In 1905, King Alfonso XIII of Spain made an official state visit to the United Kingdom. Victoria Eugenie's uncle, King Edward VII, hosted a dinner in Buckingham Palace, in honour of the Spanish king. Alfonso was seated between Queen Alexandra and Princess Helena, King Edward's sister. He noticed Victoria Eugenie and asked who the dinner guest with almost white hair was. Everybody knew that King Alfonso was looking for a suitable bride and one of the strongest candidates was Princess Patricia of Connaught, another niece of King Edward. As Princess Patricia seemed not to be impressed by the Spanish monarch, Alfonso indulged his interest in Victoria Eugenie, and so the courtship began. When Alfonso returned to Spain he frequently sent postcards to Victoria Eugenie and spoke of her approvingly. His mother, Queen Maria Cristina, did not like her son's choice, in part because she considered the Battenbergs non-royal because of the obscure origin of Prince Henry's mother, and in part because she wanted her son to marry within her own family.[citation needed] Other obstacles to a marriage were religion (Alfonso was Roman Catholic, and Victoria Eugenie was Anglican); and, the potential problem of haemophilia, the disease that Victoria had transmitted to some of her descendants. Eugenie's brother Leopold was a haemophiliac, so there was a 50% probability that Victoria Eugenie would be a carrier, although the degree of risk was not yet known. Still, if Alfonso married her, their issue could be affected by the disease. Nonetheless, Alfonso was not dissuaded.

After a year of rumours about which princess Alfonso would marry, his mother finally acceded to her son's selection in January 1906 and wrote a letter to Victoria Eugenie's mother, telling her about the love Alfonso felt for her daughter and seeking unofficial contact with the king. Some days later at Windsor, King Edward congratulated his niece on her future engagement.

Princess Beatrice and her daughter arrived in Biarritz on 22 January and stayed at the Villa Mauriscot where some days later King Alfonso met them. At the Villa Mauriscot, Alfonso and his future bride conducted a chaperoned, three-day romance. Then, Alfonso took Victoria Eugenie and her mother to San Sebastián to meet Queen Maria Cristina. On 3 February, the king left San Sebastian to go to Madrid and Victoria Eugenie and her mother went to Versailles where the Princess would be instructed in the Catholic faith: As the future Queen of Spain, she agreed to convert. The official reception of Victoria Eugenie into the Catholic faith took place on 5 March 1906 at Miramar Palace in San Sebastián.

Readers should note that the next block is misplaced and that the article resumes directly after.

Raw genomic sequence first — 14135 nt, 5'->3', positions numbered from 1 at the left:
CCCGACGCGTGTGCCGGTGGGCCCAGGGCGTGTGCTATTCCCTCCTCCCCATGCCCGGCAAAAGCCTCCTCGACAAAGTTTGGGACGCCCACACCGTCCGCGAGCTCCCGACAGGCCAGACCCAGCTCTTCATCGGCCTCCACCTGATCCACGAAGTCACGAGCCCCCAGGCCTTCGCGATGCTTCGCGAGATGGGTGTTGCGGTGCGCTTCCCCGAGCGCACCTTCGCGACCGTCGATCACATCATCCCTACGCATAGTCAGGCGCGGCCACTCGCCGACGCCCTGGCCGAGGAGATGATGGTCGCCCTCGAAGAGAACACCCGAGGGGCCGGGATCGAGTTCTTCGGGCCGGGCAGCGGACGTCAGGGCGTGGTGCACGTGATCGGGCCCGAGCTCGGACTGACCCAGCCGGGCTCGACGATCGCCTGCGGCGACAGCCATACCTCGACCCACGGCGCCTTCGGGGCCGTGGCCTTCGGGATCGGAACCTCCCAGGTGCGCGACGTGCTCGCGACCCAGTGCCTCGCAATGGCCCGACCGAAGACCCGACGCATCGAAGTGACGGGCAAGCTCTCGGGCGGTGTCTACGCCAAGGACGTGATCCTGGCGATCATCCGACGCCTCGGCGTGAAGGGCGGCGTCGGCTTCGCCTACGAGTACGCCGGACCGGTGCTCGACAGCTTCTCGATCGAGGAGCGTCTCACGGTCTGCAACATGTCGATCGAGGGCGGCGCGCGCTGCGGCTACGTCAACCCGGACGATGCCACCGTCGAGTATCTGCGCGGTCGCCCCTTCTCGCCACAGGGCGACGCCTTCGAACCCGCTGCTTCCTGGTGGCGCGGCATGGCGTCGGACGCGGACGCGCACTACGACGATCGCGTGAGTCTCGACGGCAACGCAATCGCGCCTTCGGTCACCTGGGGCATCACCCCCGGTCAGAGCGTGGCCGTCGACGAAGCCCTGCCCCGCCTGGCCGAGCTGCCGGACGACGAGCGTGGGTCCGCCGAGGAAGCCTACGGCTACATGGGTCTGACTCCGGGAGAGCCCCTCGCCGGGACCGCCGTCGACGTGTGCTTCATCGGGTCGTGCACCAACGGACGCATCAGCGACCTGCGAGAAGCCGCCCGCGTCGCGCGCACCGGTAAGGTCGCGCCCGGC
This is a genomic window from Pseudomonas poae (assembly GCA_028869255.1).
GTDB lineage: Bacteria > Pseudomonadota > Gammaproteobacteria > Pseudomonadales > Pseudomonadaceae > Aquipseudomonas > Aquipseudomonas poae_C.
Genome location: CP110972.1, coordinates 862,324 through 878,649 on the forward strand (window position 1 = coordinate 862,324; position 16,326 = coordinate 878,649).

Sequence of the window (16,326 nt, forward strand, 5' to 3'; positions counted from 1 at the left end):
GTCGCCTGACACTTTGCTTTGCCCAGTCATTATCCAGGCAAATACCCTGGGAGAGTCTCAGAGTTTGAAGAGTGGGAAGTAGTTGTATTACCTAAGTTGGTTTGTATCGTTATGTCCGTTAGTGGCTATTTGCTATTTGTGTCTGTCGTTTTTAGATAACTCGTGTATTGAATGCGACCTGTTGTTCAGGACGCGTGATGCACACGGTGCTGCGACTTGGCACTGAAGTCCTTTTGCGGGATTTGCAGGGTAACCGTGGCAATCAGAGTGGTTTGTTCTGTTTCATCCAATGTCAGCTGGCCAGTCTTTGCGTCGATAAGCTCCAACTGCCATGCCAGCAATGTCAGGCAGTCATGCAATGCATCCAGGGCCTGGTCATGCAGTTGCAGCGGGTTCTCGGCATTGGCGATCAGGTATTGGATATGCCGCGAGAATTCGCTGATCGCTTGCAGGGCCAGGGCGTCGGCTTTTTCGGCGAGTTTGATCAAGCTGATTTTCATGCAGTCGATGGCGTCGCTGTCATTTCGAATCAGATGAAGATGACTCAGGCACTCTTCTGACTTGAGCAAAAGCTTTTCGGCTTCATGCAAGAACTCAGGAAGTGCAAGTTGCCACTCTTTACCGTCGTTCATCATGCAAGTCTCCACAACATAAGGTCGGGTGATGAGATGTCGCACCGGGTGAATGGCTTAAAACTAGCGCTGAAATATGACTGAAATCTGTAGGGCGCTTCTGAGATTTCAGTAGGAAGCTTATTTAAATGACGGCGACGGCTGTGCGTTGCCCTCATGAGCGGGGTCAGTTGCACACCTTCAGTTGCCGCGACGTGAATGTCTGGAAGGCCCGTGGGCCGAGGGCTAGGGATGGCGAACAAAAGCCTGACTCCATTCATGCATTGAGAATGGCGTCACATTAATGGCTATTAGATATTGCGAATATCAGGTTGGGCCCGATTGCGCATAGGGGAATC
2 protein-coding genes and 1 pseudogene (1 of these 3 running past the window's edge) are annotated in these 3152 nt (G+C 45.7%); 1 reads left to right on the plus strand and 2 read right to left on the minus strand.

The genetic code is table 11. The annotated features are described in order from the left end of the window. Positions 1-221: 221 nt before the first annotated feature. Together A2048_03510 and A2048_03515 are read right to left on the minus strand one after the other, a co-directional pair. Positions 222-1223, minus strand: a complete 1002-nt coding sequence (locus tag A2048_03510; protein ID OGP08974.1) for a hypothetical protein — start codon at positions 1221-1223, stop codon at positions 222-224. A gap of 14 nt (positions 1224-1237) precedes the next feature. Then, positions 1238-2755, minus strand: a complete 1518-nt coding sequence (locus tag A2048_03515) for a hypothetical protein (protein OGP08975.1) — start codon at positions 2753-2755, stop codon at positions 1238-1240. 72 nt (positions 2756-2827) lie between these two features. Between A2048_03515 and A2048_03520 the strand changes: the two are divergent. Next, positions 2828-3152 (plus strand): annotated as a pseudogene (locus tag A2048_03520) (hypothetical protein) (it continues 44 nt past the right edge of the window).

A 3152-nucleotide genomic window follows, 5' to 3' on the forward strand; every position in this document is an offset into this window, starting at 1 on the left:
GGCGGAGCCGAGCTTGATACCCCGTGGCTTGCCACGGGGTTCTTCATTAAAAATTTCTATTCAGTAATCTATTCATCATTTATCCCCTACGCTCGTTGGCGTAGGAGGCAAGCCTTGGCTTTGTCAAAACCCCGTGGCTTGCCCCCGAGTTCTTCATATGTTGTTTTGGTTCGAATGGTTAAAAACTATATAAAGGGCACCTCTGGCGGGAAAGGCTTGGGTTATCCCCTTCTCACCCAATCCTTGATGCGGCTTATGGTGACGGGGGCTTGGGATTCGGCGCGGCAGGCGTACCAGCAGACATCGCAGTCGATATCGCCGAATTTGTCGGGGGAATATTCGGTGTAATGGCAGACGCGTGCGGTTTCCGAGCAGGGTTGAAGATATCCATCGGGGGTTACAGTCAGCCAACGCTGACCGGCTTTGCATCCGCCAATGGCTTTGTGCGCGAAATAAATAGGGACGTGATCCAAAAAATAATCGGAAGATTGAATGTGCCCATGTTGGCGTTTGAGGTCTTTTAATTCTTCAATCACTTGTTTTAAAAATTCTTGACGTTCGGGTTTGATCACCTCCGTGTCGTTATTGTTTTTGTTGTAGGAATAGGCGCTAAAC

The terms of the marriage were settled by two agreements, a public treaty and a private contractual arrangement. The treaty was executed between Spain and the United Kingdom in London on 7 May 1906 by their respective plenipotentiaries, the Spanish Ambassador to the Court of St. James's, Don Luis Polo de Bernabé, and the British Foreign Secretary, Sir Edward Grey, Bt. Ratifications were exchanged on 23 May following. Among other conditions, the treaty stipulated:

BE it known unto all men by these Presents that whereas His Catholic Majesty Alfonso XIII, King of Spain, has judged it proper to announce his intention of contracting a marriage with Her Royal Highness Princess Victoria Eugénie Julia Ena, niece of His Majesty Edward VII, King of the United Kingdom of Great Britain and Ireland and of the British Dominions beyond the Seas, Emperor of India, and daughter of Her Royal Highness the Princess Beatrice Mary Victoria Feodore (Princess Henry of Battenberg)…Article I. It is concluded and agreed that the marriage between His said Majesty King Alfonso XIII and Her said Royal Highness the Princess Victoria Eugénie Julia Ena shall be solemnized in person at Madrid as soon as the same may conveniently be done. II. His said Majesty King Alfonso XIII engages to secure to Her said Royal Highness the Princess Victoria Eugénie Julia Ena from the date of her marriage with His Majesty, and for the whole period of the marriage, an annual grant of 450,000 pesetas. His said Majesty King Alfonso XIII also engages, if, by the will of Divine Providence, the said Princess Victoria Eugénie Julia Ena should become his widow, to secure to her, from the date of his death, an annual grant of 250,000 pesetas, unless and until she contracts a second marriage, both these grants having already been voted by the Cortes. The private settlements to be made on either side in regard to the said marriage will be agreed upon and expressed in a separate Contract, which shall, however, be deemed to form an integral part of the present Treaty…III. The High Contracting Parties take note of the fact that Her Royal Highness the Princess Victoria Eugénie Julia Ena, according to the due tenor of the law of England, forfeits for ever all hereditary rights of succession to the Crown and Government of Great Britain…[11]